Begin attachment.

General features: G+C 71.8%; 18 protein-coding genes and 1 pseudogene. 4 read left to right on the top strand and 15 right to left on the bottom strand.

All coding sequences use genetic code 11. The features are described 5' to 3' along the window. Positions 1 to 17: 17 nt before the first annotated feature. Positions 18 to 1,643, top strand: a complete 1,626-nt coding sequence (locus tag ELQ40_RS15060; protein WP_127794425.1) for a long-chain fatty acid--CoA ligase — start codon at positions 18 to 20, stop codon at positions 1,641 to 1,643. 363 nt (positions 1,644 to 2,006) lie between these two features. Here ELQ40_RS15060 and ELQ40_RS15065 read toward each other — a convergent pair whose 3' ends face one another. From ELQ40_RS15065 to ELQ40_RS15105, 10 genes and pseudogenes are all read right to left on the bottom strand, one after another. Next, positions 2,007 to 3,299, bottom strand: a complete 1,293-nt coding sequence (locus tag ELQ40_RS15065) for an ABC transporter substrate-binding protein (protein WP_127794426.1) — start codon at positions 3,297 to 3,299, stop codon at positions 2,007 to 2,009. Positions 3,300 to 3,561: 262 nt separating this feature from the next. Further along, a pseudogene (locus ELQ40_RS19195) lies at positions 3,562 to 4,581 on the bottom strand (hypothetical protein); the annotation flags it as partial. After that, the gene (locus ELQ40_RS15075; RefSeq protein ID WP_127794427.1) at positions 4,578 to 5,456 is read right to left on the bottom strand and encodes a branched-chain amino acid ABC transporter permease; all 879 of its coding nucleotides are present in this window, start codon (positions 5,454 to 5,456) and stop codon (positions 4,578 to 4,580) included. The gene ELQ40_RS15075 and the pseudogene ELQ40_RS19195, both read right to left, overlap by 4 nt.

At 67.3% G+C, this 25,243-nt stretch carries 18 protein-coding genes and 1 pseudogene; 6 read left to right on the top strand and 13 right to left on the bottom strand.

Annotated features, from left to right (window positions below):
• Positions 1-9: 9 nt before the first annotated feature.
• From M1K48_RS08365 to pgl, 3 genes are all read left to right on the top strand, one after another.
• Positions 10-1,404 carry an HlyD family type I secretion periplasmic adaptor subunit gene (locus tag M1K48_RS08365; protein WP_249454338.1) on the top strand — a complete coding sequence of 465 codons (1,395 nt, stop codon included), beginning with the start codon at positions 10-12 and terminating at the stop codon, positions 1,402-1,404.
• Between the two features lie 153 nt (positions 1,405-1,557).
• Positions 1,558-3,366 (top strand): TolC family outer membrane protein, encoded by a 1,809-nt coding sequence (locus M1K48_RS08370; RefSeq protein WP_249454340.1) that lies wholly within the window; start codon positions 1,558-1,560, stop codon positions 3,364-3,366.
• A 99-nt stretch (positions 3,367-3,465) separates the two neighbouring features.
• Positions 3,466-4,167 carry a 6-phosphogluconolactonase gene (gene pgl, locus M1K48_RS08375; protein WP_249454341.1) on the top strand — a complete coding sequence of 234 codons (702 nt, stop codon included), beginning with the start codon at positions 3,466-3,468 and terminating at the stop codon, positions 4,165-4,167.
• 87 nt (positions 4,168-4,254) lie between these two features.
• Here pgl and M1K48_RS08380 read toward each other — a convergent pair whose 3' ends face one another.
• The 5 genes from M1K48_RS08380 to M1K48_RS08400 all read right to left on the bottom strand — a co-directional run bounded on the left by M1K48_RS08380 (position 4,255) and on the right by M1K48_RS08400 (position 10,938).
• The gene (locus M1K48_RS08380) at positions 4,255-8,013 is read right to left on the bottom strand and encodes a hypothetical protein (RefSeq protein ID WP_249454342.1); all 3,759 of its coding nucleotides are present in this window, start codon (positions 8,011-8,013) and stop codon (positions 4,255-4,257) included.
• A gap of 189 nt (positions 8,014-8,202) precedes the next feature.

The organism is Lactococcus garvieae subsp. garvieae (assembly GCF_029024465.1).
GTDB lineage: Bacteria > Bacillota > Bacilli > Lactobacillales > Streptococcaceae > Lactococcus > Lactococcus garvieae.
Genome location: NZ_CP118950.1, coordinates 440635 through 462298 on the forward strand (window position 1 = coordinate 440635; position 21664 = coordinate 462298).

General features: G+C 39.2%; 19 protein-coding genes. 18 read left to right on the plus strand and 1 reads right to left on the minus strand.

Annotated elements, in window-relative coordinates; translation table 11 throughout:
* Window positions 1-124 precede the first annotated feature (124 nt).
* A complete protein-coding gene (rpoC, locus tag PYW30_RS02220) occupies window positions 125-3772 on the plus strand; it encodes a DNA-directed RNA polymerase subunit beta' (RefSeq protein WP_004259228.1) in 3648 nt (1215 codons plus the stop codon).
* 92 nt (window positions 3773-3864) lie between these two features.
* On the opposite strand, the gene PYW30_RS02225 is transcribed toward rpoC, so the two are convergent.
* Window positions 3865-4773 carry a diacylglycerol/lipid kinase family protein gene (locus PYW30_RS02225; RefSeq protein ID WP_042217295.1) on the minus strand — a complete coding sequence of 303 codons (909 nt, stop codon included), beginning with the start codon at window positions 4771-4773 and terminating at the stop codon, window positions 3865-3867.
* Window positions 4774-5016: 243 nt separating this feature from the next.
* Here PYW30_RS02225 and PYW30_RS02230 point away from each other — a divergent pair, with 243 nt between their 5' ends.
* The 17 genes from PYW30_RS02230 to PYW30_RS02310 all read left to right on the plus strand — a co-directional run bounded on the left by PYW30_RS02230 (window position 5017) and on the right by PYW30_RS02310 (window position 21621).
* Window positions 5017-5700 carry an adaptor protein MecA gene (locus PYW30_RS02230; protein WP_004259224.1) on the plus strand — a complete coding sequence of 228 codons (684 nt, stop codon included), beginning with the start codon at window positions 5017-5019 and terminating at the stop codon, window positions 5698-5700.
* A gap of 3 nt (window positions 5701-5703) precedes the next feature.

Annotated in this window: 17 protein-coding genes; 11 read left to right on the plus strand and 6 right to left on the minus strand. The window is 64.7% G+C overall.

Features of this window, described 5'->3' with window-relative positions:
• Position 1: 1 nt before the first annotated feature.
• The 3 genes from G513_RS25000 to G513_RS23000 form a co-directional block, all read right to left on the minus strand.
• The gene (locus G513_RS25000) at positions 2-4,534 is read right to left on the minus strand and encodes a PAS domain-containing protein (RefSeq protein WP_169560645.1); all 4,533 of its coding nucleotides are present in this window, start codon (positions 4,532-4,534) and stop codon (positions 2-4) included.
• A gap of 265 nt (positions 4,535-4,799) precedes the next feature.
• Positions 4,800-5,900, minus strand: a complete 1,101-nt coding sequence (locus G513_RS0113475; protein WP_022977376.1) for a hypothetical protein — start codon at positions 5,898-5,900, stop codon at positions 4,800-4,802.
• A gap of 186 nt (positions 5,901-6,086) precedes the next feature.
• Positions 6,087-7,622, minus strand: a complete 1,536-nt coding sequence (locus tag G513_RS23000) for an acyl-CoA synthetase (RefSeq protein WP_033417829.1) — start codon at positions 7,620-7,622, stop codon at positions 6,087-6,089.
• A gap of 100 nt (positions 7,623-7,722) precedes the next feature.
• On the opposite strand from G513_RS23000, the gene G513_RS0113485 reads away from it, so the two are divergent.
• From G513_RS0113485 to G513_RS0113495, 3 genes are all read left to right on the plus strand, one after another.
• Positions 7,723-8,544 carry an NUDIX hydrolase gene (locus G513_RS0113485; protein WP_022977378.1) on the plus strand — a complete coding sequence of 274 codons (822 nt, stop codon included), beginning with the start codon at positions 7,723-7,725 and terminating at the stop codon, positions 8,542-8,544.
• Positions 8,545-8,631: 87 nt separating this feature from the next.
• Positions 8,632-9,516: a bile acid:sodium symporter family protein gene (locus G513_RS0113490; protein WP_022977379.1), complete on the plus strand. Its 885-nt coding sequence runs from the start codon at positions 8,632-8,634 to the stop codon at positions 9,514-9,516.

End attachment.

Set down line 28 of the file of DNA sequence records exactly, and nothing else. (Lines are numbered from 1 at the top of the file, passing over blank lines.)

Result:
* Here PYW30_RS02225 and PYW30_RS02230 point away from each other — a divergent pair, with 243 nt between their 5' ends.